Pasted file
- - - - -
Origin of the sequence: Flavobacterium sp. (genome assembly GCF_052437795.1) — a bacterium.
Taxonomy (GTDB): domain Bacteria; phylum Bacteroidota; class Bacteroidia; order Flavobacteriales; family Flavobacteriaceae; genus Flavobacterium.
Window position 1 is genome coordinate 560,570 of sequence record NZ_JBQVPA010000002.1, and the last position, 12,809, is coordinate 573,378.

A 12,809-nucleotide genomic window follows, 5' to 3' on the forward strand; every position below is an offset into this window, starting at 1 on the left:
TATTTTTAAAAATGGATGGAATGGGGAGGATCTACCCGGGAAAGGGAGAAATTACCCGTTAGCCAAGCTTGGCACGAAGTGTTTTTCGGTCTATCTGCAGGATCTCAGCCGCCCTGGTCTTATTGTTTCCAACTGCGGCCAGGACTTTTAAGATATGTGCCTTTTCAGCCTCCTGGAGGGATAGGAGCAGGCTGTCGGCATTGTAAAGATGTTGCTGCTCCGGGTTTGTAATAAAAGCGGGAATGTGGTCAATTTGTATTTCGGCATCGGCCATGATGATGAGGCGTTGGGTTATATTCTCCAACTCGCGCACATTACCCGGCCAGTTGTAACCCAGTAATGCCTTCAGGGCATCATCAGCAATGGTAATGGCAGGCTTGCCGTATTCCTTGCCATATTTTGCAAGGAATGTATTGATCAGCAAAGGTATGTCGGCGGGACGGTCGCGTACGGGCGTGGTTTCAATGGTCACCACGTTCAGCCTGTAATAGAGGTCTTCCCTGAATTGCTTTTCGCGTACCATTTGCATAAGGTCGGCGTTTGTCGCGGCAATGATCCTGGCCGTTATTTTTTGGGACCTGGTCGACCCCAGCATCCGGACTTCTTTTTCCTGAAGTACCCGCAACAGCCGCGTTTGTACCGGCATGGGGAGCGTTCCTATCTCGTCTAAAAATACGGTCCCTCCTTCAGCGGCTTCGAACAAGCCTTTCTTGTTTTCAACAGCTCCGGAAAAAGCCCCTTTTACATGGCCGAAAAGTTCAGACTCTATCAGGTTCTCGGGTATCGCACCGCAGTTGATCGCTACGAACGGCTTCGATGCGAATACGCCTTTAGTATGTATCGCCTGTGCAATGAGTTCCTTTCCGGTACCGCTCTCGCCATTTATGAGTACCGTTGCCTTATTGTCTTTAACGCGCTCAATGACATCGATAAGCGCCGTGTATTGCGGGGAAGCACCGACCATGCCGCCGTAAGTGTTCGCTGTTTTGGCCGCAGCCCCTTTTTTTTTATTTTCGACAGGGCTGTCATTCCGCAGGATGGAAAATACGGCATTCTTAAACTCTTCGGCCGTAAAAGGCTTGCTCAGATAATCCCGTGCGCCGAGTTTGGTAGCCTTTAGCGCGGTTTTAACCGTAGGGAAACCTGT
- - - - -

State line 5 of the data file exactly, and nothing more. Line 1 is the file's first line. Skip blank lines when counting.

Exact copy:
TATTTTTAAAAATGGATGGAATGGGGAGGATCTACCCGGGAAAGGGAGAAATTACCCGTTAGCCAAGCTTGGCACGAAGTGTTTTTCGGTCTATCTGCAGGATCTCAGCCGCCCTGGTCTTATTGTTTCCAACTGCGGCCAGGACTTTTAAGATATGTGCCTTTTCAGCCTCCTGGAGGGATAGGAGCAGGCTGTCGGCATTGTAAAGATGTTGCTGCTCCGGGTTTGTAATAAAAGCGGGAATGTGGTCAATTTGTATTTCGGCATCGGCCATGATGATGAGGCGTTGGGTTATATTCTCCAACTCGCGCACATTACCCGGCCAGTTGTAACCCAGTAATGCCTTCAGGGCATCATCAGCAATGGTAATGGCAGGCTTGCCGTATTCCTTGCCATATTTTGCAAGGAATGTATTGATCAGCAAAGGTATGTCGGCGGGACGGTCGCGTACGGGCGTGGTTTCAATGGTCACCACGTTCAGCCTGTAATAGAGGTCTTCCCTGAATTGCTTTTCGCGTACCATTTGCATAAGGTCGGCGTTTGTCGCGGCAATGATCCTGGCCGTTATTTTTTGGGACCTGGTCGACCCCAGCATCCGGACTTCTTTTTCCTGAAGTACCCGCAACAGCCGCGTTTGTACCGGCATGGGGAGCGTTCCTATCTCGTCTAAAAATACGGTCCCTCCTTCAGCGGCTTCGAACAAGCCTTTCTTGTTTTCAACAGCTCCGGAAAAAGCCCCTTTTACATGGCCGAAAAGTTCAGACTCTATCAGGTTCTCGGGTATCGCACCGCAGTTGATCGCTACGAACGGCTTCGATGCGAATACGCCTTTAGTATGTATCGCCTGTGCAATGAGTTCCTTTCCGGTACCGCTCTCGCCATTTATGAGTACCGTTGCCTTATTGTCTTTAACGCGCTCAATGACATCGATAAGCGCCGTGTATTGCGGGGAAGCACCGACCATGCCGCCGTAAGTGTTCGCTGTTTTGGCCGCAGCCCCTTTTTTTTTATTTTCGACAGGGCTGTCATTCCGCAGGATGGAAAATACGGCATTCTTAAACTCTTCGGCCGTAAAAGGCTTGCTCAGATAATCCCGTGCGCCGAGTTTGGTAGCCTTTAGCGCGGTTTTAACCGTAGGGAAACCTGT